Spinal cord injuries have devastating effects on the injury victim, often leading to recurring pain, limited mobility and, frequently, paralysis. The survivor and their loved ones are left with tremendous medical costs, not to mention psychological burdens as they adapt to the new normal.
For this reason, survivors and their families have a strong motivation to engage in a spinal cord injury lawsuit when the incident that led to the injury may have been someone else’s fault. Whether an individual, a business, or a mixture of both, those who are liable for spinal cord injuries are obligated to compensate victims for their expenses and for their related suffering.
Spinal cord injury survivors should, therefore consult with an experienced personal injury lawyer to establish a claim and pursue a case for the complete amount of compensation to which they are owed. They can read on to learn the groundwork for such a case along with its typical process.
What Causes Most Spinal Cord Injuries?
A number of commonly occurring incidents typically cause spinal cord injuries. The most common of these are motor vehicle accidents, which account for 42 percent of all spinal cord injuries according to the National Spinal Cord Injury Statistical Center.
Falls are another common source of injury, leading to 27 percent of spinal cord injuries. Violent attacks are much less common, but more frequently result in severe injuries. These acts, which include stabbings and gunshot wounds, cause 15 percent of all spinal cord injuries.
Finally, recreational sports activities cause 8 percent of spinal cord injuries, meaning an additional eight percent can be attributed to various other sources.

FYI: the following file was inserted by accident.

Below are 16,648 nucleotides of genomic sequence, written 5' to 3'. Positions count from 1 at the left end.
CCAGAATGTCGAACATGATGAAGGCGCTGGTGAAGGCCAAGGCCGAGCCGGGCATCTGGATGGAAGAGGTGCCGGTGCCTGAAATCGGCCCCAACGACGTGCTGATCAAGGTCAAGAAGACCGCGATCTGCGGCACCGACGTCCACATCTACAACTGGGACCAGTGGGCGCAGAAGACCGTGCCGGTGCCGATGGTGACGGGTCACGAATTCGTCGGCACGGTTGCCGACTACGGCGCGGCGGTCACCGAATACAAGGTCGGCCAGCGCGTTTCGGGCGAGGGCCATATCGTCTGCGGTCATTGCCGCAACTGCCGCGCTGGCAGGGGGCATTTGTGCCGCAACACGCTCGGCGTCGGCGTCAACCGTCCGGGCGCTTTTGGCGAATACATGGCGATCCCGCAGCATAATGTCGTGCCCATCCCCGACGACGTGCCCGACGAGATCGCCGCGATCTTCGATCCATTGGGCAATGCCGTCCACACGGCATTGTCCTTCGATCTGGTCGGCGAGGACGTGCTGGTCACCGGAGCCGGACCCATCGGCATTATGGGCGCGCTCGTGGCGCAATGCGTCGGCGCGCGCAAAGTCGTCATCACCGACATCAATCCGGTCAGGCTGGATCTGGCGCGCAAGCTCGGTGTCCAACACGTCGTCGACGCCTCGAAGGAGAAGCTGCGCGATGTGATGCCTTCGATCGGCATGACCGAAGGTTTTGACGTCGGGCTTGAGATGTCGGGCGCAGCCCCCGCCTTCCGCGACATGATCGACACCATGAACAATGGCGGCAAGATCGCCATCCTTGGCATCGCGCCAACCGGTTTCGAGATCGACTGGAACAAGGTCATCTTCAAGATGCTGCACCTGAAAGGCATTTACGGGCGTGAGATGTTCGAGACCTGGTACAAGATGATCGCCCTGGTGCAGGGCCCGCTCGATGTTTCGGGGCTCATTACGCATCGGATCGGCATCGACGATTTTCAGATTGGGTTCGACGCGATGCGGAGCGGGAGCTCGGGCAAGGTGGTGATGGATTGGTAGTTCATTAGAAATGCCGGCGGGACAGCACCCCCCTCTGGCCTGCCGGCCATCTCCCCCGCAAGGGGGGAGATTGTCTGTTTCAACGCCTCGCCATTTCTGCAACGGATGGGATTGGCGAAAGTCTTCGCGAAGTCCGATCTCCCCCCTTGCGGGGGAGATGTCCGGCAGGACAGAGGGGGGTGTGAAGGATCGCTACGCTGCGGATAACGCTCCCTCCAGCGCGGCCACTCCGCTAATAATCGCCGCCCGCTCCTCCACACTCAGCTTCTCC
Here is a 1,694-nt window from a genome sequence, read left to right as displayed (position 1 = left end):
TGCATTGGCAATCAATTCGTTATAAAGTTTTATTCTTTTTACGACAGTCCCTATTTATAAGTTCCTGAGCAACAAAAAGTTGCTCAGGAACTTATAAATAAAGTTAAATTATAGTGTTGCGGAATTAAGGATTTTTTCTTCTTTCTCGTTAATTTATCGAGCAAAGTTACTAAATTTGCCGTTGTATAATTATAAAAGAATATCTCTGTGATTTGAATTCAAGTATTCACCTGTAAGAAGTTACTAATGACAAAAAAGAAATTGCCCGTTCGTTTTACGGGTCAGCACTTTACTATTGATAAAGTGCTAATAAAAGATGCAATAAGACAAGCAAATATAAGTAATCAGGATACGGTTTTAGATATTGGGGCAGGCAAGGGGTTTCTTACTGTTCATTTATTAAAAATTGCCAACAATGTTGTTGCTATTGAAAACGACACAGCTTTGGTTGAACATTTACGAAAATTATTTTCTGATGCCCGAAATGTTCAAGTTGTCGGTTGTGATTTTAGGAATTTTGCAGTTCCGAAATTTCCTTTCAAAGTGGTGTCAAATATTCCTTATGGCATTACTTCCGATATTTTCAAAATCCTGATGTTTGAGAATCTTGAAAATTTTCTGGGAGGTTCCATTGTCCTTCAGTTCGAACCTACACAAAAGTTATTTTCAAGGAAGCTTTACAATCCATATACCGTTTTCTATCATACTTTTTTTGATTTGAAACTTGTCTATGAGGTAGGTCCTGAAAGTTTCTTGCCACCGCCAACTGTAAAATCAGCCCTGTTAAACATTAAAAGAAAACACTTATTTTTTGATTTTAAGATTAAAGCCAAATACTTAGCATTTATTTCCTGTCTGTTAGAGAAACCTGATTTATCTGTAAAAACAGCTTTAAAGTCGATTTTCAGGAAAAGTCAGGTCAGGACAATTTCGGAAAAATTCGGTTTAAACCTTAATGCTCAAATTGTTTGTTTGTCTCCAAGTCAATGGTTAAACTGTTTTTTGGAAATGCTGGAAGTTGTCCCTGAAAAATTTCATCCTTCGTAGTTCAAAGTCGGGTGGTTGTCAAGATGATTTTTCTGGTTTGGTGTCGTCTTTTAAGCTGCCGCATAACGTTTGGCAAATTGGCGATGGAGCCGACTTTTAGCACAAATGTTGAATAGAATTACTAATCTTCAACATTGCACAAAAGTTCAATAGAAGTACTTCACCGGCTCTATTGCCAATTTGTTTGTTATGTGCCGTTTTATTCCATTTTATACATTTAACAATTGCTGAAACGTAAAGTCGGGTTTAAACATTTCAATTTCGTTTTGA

How Do You File a Spinal Cord Injury Lawsuit?
The type of lawsuit you file corresponds to the direct and indirect causes of your spinal cord injury.
For instance, in a motor vehicle accident, the injury victim would attempt to prove that the other party behaved negligently, leading to the accident. If the defending party blatantly broke the law or engaged in dangerous behavior while driving, such as speeding excessively, then proving such a case can be relatively simple. However, if neither party can clearly determine fault in the accident, the defending party may allege contributory or comparative negligence.
For instance, if both parties were intoxicated while driving, but the defending party was the one who drifted into the victim’s lane, then the defending party may still try to claim they are only 50 percent to 60 percent responsible for the accident. The victim’s personal injury team will have to push this ratio up higher through the use of evidence in order to obtain the maximum possible compensation for their client.
Medical malpractice may be another type of negligence-based lawsuit for spinal cord injuries. If a surgeon, for example, was operating on the victim’s back and ruptured their vertebrae disc, then the victim may have a possible medical malpractice claim.
Defective products, such as a vehicle chair design that caused unnecessary stress on the victim’s back during an accident, may also be a viable cause-of-action for a lawsuit.
Asserting Your Right to Spinal Cord Injury Compensation with a Personal Injury Lawyer
If you or a close family member have incurred a serious spinal cord injury and think another party may be liable, then do not hesitate to contact an experienced Oklahoma City spinal cord injury lawyer to represent your case. You can use the corresponding number above or our convenient contact form to the side to receive a free consultation and possibly start your claim today.